It might also be a response to the fact that you need to utilize hard lighting in film. For example, if the faces of subjects don't appear quite right under hard illumination due to defects caused by the lighting and angles, employing soft lighting may help you improve the look. It has certain negatives, such as losing the texture of specific things or lightening the themes of a scene, but it's an excellent lighting method that you'll grow to love as you continue to produce films in a variety of genres.

Softboxes are used to create soft lighting in film.

How to get hard and soft light in film: They require different setup ways or equipment

Whether you get hard or soft lighting in filmmaking is determined by the following two factors:

  • The distance between the light source and the subject
  • The size of the light source

Based on these factors, you can get hard and soft lighting in film.

When the light source is smaller and farther away from the subject, you get hard lighting in the film.

  • When filming outside, the naked sun will provide harsh light. If you prefer harsher illumination, an unobstructed sun at high noon and the hours around noon can be your greatest source.
  • Inside, lighting coming through the window can be hard if it is coming in via exposed glass (i.e. no curtain) and the sun is straight outside the window.
  • Attaching a light modulator that narrows the light beam is another approach to creating and regulating harsh light. Snoots, barn doors, and grids are all excellent choices for this.

Light sources that are big (compared to the subject) and closer to subjects provide soft light. It can also happen when light goes through via a diffusion material such as silk, gauze, or diffusion gel.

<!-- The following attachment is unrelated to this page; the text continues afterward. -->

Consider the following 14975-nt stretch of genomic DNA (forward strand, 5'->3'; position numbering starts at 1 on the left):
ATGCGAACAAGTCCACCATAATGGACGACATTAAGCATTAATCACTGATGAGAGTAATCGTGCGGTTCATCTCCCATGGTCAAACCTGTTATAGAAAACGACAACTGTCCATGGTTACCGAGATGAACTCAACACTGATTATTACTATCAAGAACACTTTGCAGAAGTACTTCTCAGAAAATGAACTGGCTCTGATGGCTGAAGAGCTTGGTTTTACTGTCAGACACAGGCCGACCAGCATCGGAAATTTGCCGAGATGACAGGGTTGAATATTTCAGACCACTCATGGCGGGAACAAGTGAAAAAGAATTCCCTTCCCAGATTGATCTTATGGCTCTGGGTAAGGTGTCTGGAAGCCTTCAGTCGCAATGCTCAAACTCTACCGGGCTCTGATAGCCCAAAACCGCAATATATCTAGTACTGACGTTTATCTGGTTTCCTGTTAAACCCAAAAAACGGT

• When filming outside, on gloomy days, or when the sun is low in the sky, the sun offers soft lighting for filming.
  • When dealing with window light, drape some white or almost transparent window hangings over the glass to create some wonderful soft illumination. You can also wait till the sun isn't shining straight through the window.
  • Softboxes, umbrellas, and beauty dishes are all excellent modifiers to soften film lighting. Scims, diffusion gels, and other materials that disperse light out as it passes through can also be used.

You can see the below video by KN film to see how to get soft light in film by using COLBOR CL60 best studio light for video and COLBOR BL65 lantern softbox.

Video by KN film


While soft lighting in film may be extremely effective, it is not suitable for every scene or setting. In reality, there are several drawbacks to soft lighting, such as its restricted intensity, which can significantly lessen the tension in the scene. Soft lighting also lacks overall contrast, thus figures and components will be less noticeable. Most filmmakers agree that a combination of hard and soft lighting in film produces the greatest results on set. In truth, they are routinely utilized together to achieve the required results in a wide range of films.